Friends of Conroe hosts the annual Friends Feeding Friends event

Home care nurse Becky Castillo wanted to make sure that some of her patients whose families couldn’t spend time with them had a Thanksgiving meal.

On her day off on a rainy Thursday morning, Castillo turned to Friends of Conroe, a nonprofit organization that was expected to provide thousands of meals in Montgomery County over the holidays through its Friends Feeding Friends program.

“I just want to help them out and make their day a little more lively,” Castillo said as she picked up four plates outside the nonprofit’s Main Street headquarters. Plates were loaded with traditional Thanksgiving fare, from turkey, ham, dressing, green beans, mashed potatoes and gravy, to bread and cake.

He said he found out about the food collection site, one of three organized by the nonprofit, through social media. Volunteers also distributed food at Caney Creek Cowboy Church and Knights of Columbus Hall in Willis, where some seating was provided. This year, the group also worked with Meals on Wheels to deliver food to families.

At headquarters, the line to pick up began around 9 am, an hour and a half before the scheduled food delivery date. The pickup was scheduled to continue until 1:30. At Caney Creek Cowboy Church, food ran out around noon.

The nonprofit’s co-chair, Jodi Willard, began her day at the center at 6:30 a.m. Thursday, while Friends of Conroe volunteers began cooking the turkey and ham at 10 p.m. Wednesday. .

Like every year, Willard said, the need is always there.

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With price increases due to inflation, he said community members “really felt that hit,” noting that people contacted the organization on its Facebook page about providing meals.

“That’s something we’re honored to be able to do for their families,” he said.

Kristi Leggett, president of the organization’s Sounds of Texas music series, said some residents may have felt pressured not to take time off work even to go shopping. COVID-19 was also a significant stress, she said.

“I think the universal stress on everyone over the last two years has also compiled,” he said.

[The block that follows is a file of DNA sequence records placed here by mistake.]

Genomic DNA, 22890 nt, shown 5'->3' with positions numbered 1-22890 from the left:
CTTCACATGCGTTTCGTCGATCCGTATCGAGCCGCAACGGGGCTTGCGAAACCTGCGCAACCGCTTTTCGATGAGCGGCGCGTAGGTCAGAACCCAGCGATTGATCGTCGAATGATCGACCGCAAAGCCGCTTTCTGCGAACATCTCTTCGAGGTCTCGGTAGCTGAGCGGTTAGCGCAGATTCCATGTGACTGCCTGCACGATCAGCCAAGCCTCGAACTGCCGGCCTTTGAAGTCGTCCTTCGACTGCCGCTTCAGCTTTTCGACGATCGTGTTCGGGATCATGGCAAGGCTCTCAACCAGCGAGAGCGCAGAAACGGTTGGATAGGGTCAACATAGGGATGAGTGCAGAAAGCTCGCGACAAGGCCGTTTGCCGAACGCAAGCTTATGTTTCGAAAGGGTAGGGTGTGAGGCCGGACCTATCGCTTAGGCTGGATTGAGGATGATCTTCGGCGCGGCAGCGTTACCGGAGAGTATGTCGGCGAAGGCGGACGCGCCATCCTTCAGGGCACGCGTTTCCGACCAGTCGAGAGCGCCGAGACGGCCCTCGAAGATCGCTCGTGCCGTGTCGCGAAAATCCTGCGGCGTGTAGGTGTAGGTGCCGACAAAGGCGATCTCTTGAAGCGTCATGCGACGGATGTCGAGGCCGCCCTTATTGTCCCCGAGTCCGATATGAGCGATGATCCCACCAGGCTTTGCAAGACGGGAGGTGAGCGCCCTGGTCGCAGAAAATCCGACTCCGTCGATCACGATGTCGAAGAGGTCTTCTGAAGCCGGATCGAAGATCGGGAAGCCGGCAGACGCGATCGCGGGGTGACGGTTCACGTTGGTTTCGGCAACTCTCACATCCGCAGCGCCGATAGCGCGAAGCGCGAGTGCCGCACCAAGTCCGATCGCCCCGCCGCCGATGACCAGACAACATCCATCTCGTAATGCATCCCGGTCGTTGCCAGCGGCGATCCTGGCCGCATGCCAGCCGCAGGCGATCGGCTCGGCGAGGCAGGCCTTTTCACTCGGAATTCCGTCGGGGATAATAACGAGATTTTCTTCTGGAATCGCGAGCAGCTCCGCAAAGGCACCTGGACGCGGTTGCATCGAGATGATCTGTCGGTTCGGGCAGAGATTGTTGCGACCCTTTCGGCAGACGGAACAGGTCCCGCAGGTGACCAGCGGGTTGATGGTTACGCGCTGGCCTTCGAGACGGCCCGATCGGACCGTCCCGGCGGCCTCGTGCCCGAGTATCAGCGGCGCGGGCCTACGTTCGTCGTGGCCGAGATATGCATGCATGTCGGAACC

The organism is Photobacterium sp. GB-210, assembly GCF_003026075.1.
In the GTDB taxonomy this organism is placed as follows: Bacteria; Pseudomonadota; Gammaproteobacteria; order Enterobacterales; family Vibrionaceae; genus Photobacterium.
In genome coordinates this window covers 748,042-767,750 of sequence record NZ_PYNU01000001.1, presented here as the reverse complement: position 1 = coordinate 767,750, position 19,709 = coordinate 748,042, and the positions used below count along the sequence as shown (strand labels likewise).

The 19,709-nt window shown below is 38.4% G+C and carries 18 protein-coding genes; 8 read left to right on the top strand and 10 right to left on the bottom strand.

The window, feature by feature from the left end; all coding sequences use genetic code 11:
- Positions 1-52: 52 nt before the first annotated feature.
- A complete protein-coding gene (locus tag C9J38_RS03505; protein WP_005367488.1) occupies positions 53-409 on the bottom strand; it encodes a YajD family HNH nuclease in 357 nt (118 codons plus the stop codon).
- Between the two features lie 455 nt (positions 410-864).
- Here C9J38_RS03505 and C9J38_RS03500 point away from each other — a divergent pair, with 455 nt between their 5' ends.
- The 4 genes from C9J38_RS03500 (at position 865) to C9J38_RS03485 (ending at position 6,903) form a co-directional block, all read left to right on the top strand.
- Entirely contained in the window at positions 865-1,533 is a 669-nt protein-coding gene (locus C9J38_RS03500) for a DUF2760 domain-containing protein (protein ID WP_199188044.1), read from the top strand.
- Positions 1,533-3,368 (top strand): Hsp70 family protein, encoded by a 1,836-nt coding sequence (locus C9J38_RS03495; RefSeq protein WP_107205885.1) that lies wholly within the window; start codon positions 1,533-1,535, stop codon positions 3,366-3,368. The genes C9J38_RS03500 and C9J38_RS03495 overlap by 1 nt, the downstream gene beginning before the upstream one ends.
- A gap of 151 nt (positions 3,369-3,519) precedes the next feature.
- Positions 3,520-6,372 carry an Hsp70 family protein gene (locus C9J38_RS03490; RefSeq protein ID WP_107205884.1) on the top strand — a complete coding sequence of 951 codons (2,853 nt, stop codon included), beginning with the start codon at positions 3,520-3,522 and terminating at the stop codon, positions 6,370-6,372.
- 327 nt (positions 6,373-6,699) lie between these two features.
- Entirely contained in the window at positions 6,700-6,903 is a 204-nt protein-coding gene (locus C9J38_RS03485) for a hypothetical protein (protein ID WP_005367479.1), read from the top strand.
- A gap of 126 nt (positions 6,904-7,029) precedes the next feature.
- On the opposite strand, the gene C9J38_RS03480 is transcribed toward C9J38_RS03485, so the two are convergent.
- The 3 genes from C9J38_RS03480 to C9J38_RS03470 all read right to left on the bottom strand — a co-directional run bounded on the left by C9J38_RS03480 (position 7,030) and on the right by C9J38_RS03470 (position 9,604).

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This year, the organization distributed 3,000 meals. In recent years, between 2,500 and 3,000 meals were distributed, and the largest number of meals distributed was last year: 4,000 meals.

The organization also delivered 128 meals and canned goods to seniors, helping Meals on Wheels of Montgomery County.

“That’s a partnership we’ve wanted to establish for a long time,” said Leggett, who has been a part of the organization for 18 years. “We heard they weren’t delivering hot meals on Thanksgiving. So being able to provide our seniors with a real Thanksgiving meal…means a lot to us.”

A couple of seniors not associated with Meals on Wheels also called the organization to see if they could also get a Thanksgiving meal, said Tammy Gracey, the organization’s treasurer and event co-chair.

She said that even though those seniors are not associated with Meals on Wheels, they still made a plate for them.

“They’re in a position where they can’t just walk out,” Gracey said. “So we (have) taken care of them.”

Gracey said it’s been a little different each year.

The organization first partnered with The Salvation Army five years ago, where Amigos de Conroe cooked everything and The Salvation Army hosted the food at their Conroe location. Music would be played to get people into a festive spirit, and an area would be set up for children to play.

In 2020, the nonprofit had to adjust to COVID-19 protocols, marking the first year the organization transitioned to takeout, which had been well-received, Gracey said.

“I think a lot of people would rather just drive and pick up, then go home and have their little private dinners with their families,” he said.

Another change from previous years is that the organization wanted to diversify, he said, noting that not everyone can make it downtown. So the organization opened what they call “outside” locations to provide meals to people across the county.

Gracey said the organization is still associated with The Salvation Army and sends out 300 to 400 plaques when needed.

The cost runs to $15,000 each year, and Friends of Conroe foots most of the bill. Businesses and organizations like Sams Club, HEB and Waverly Station Cowboy Church also helped with the cost this year.

Leggett is among 50 community members who have volunteered this year.

Leggett said her family has been involved with the organization since it began handing out food on Thanksgiving, when it was part of the annual Community Outreach Dinner.

The first year he served with his children, Jackson and Katie, 17-year-old twins.

“It was one of those things… (the children) were getting old,” she said, noting her desire for her children to serve others before serving themselves at Christmas. “There was some grunting and groaning and everything. We went and poured all day. And every time we’d get in the car, (they’d ask) ‘can we do this every year?'”

He called the organization along with the volunteers who return each year his “extended family.”

Gracey said she was grateful that the organization is still able to give back and host these events every year.

“God has blessed me,” he said. “And I’m grateful that it’s allowed me to be able to… do these kinds of things and be a blessing to other people.”

Daisy Morales was also grateful.

He was driving downtown when he saw volunteers outside the organization’s headquarters, with coolers and plates set up around them.

“The reason we came here is to show our gratitude and be thankful…for (the volunteers) being here on their day off,” he said, as he received five plates for his family. “Not many people do that.”

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